Economic report card released for Korea’s 70th

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Economic report card released for Korea’s 70th


In the lead-up to the 70th anniversary of the end of World War II and Korea’s liberation from Japanese colonial rule, Statistics Korea released a special report Monday detailing the South’s dramatic economic growth, expanding more than 31,000 times in terms of gross domestic product and becoming the world’s 13th-largest economy.

It also detailed the flip side of the Miracle on the Han, including South Korea’s towering suicide rate - the highest in the developed world - and the rising tides of divorce and crime.

The nominal gross domestic product of Asia’s fourth-largest economy, which was one of the world’s poorest countries, stood at 1,485 trillion won ($1,277 billion) as of 2014, skyrocketing from 47.7 billion won in 1953, after the 1950-53 Korean War devastated the country.

According to World Bank data, there are only 15 countries in the world that record more than 1 trillion won in nominal GDP, and Korea ranked 13th.


Gross national income per capita also dramatically rose to $28,180 in 2014, from merely $67 in 1953.

On average, the South Korean economy grew 7.3 percent annually between 1953 and 2014, including average growth of about 9.7 percent between 1961 and 1991. After 2000, growth slowed, settling at around 4 percent annually.


The core factor in Korea’s economic growth was exports, according to the statistics. Under the government’s export-driven economic policies of the 1970s and ’80s, Korea’s exports expanded from about $25 million in 1956 to $572 billion in 2014. The country became the world’s sixth-largest exporter and accounts for 3.1 percent of worldwide exports.

Accordingly, Korea’s dependence on trade has grown huge. In 1956, the ratio of exports, imports and all kinds of overseas income in the total GNI stood at only 15.2 percent. That figure grew to 99.5 percent as of 2014.


In the 1960s, the nation’s top export item was iron ore, but it moved into clothing and textiles during the ’70s and ’80s, and since 1992, semiconductors have been the top export item.

As a result, agriculture and fisheries accounted for only 2.3 percent of total industrial output in 2014, diminishing from 48.2 percent in 1953.

Meanwhile, manufacturing grew to 30.3 percent in 2014 from 7.8 percent in 1953, and services accounted for more than half of industrial output, 59.4 percent last year, from 40.3 percent in 1953.


As of 2014, a number of Korea’s manufacturing industries ranked among the world’s top producers. Based on annual output, Korea’s automobile industry was the world’s fifth largest in 2014, shipping became the second largest in 2013 and steel ranked sixth in 2013.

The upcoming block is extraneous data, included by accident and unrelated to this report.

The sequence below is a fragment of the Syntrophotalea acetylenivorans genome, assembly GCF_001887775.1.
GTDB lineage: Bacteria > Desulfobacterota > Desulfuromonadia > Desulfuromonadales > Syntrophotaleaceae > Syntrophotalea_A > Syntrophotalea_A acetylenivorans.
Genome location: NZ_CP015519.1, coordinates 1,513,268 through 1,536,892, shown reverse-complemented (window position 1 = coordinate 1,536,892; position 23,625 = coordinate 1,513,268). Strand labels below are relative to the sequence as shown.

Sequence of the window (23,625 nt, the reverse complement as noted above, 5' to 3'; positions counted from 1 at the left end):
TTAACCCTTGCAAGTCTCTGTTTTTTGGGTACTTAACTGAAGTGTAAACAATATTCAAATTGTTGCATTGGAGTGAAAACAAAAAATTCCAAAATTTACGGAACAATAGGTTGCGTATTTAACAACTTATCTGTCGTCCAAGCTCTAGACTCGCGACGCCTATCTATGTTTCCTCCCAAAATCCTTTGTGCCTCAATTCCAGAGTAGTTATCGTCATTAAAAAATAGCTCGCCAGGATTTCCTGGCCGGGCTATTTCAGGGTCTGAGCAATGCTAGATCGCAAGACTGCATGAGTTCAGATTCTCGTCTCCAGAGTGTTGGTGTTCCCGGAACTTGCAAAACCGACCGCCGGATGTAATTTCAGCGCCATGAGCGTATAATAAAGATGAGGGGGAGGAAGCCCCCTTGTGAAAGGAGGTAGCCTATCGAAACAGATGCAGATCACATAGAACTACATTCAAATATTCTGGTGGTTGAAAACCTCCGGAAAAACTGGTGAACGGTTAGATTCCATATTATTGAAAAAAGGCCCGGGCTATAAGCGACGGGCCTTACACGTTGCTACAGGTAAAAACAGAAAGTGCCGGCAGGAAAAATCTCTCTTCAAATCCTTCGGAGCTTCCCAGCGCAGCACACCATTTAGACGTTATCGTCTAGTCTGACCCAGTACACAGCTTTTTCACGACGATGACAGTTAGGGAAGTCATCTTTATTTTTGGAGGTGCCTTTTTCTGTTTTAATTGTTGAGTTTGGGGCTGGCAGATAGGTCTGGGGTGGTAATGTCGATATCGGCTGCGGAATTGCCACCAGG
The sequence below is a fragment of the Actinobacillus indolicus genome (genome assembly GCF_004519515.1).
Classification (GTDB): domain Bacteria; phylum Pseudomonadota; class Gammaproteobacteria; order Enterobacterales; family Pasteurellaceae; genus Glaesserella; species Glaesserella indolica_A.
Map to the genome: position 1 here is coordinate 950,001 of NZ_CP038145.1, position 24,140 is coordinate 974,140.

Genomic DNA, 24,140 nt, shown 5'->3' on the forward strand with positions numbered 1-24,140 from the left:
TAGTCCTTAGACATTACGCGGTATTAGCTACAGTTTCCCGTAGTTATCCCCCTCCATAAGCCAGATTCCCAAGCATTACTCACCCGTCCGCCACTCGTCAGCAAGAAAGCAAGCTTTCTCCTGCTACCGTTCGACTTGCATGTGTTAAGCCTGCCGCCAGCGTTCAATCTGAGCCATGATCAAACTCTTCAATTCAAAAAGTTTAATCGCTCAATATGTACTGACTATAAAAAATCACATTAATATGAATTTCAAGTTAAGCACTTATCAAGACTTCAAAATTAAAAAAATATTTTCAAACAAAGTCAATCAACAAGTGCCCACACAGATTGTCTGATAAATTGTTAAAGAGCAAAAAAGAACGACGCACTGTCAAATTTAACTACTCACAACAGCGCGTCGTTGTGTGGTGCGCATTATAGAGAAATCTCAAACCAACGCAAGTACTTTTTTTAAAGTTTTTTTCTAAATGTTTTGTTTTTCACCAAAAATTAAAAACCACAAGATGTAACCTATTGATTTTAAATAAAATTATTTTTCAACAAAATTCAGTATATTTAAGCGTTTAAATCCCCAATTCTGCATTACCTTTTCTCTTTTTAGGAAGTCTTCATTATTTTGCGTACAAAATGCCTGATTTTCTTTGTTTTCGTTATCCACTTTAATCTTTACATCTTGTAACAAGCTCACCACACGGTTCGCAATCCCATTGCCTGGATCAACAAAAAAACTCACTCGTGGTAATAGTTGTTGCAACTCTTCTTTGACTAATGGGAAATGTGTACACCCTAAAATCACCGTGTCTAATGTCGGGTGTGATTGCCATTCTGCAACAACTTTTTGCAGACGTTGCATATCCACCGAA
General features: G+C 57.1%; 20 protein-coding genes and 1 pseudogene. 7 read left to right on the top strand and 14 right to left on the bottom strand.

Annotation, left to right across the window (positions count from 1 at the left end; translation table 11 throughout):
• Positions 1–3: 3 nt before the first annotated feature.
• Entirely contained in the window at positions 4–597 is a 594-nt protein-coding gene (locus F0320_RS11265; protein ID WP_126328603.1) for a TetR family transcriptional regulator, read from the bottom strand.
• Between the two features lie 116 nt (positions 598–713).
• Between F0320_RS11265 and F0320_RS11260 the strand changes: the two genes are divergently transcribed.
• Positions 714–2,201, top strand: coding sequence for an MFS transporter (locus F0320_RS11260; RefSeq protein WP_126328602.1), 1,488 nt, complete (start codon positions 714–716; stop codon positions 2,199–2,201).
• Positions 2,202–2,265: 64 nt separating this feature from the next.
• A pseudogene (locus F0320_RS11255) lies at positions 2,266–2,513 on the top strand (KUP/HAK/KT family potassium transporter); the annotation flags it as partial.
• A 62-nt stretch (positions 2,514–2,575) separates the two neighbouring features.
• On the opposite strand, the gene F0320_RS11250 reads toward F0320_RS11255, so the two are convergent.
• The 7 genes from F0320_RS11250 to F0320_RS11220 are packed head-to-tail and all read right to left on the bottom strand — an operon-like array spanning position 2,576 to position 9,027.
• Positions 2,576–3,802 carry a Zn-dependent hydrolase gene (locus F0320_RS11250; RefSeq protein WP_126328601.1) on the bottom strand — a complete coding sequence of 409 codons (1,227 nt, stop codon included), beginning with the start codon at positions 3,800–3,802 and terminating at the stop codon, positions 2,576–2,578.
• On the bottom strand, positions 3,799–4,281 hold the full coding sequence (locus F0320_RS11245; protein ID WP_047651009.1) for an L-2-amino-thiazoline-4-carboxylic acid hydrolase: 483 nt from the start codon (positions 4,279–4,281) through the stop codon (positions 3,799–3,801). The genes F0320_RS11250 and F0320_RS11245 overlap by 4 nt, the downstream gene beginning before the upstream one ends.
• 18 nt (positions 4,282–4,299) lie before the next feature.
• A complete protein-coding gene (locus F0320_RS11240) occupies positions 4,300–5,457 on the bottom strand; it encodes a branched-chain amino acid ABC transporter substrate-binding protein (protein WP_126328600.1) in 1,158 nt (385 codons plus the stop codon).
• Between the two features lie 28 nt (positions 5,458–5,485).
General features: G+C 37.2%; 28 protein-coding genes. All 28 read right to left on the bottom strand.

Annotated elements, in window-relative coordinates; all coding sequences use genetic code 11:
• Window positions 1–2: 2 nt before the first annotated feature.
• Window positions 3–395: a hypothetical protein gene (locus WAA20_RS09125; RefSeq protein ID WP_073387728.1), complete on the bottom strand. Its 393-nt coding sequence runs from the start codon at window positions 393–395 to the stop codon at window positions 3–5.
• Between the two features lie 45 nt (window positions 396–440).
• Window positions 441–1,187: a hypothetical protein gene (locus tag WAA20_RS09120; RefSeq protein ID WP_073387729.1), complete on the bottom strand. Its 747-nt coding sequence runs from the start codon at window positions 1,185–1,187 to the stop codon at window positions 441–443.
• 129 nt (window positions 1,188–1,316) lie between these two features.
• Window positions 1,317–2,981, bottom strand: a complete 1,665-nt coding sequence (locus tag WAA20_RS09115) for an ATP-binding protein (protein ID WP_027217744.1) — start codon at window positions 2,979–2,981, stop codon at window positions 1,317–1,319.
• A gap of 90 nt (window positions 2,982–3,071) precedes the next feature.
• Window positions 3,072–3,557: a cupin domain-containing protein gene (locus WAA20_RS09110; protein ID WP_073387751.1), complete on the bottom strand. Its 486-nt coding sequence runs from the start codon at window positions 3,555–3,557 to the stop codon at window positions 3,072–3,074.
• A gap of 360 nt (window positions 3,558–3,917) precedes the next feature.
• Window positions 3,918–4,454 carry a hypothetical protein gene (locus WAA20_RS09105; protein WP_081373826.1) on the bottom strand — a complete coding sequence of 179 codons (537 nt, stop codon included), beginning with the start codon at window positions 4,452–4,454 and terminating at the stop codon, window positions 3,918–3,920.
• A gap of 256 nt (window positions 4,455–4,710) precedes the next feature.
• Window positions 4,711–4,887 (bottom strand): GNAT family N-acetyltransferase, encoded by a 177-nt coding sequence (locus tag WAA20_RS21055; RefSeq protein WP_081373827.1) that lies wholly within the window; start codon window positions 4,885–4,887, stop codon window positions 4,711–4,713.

In finance, Korea also improved its debt ratio and foreign exchange reserves. Debt in Korea’s manufacturing sector once reached its peak of 396.3 percent of total assets in 1997, when Korea was struggling with the Asian financial crisis, but it fell to 92 percent in 2013.

Foreign exchange reserves also rose to 25.8 percent of total GDP in 2014, from 3.7 percent in 1997.

In the labor market, more Korean women are working. The ratio of working women out of the total “economically active” population between ages 15 and 64 rose to 51.1 percent in 2014, from 37 percent in 1963.

Working conditions in manufacturing also improved. Average working hours for the industry fell to 186.7 per month in 2014, from 232 hours in 1970.

Still, annual working hours for Korean workers stood at 2,071 hours on average, longer than in other developed countries, with 1,312 in Germany, 1,400 in France and 1,795 in the United States.

And despite economic growth, Korea has lagged in organized labor development.

In 1977, about a quarter of Korean companies had unions, but the rate dropped to merely 10 percent in 2013. That rate was below many developed countries, such as 91 percent in Sweden and even 16 percent in Japan and 13 percent in the United States.

Dramatic economic development brought negative effects. More Koreans are committing suicide than before, from 8.7 people per 100,000 in 1983 to 28.5 per 100,000 in 2013. The 2013 record is the highest figure among OECD countries.

More Koreans are also choosing to have smaller families, divorce or live alone from the start.

The ratio of single-person households rose to 23.9 percent in 2010 from only 9 percent in 1990. The average number of family members per household also dropped to 2.7 in 2010, from 5.4 in 1952. The number of divorced couples per 1,000 people rose to 2.3 in 2014, from 0.4 in 1970.

Over the past three years, the number of crimes rose from 935 in 1981 per 100,000 to 2,039 in 2012.

“The suicide rate started to surge after the 1997 Asian financial crisis,” said Jeong Jin-wook, an associate research fellow at the Korea Institute for Health and Social Affairs, by phone. “Suicides by elderly people living alone also rose, which is seen in other developed countries such as Japan.”

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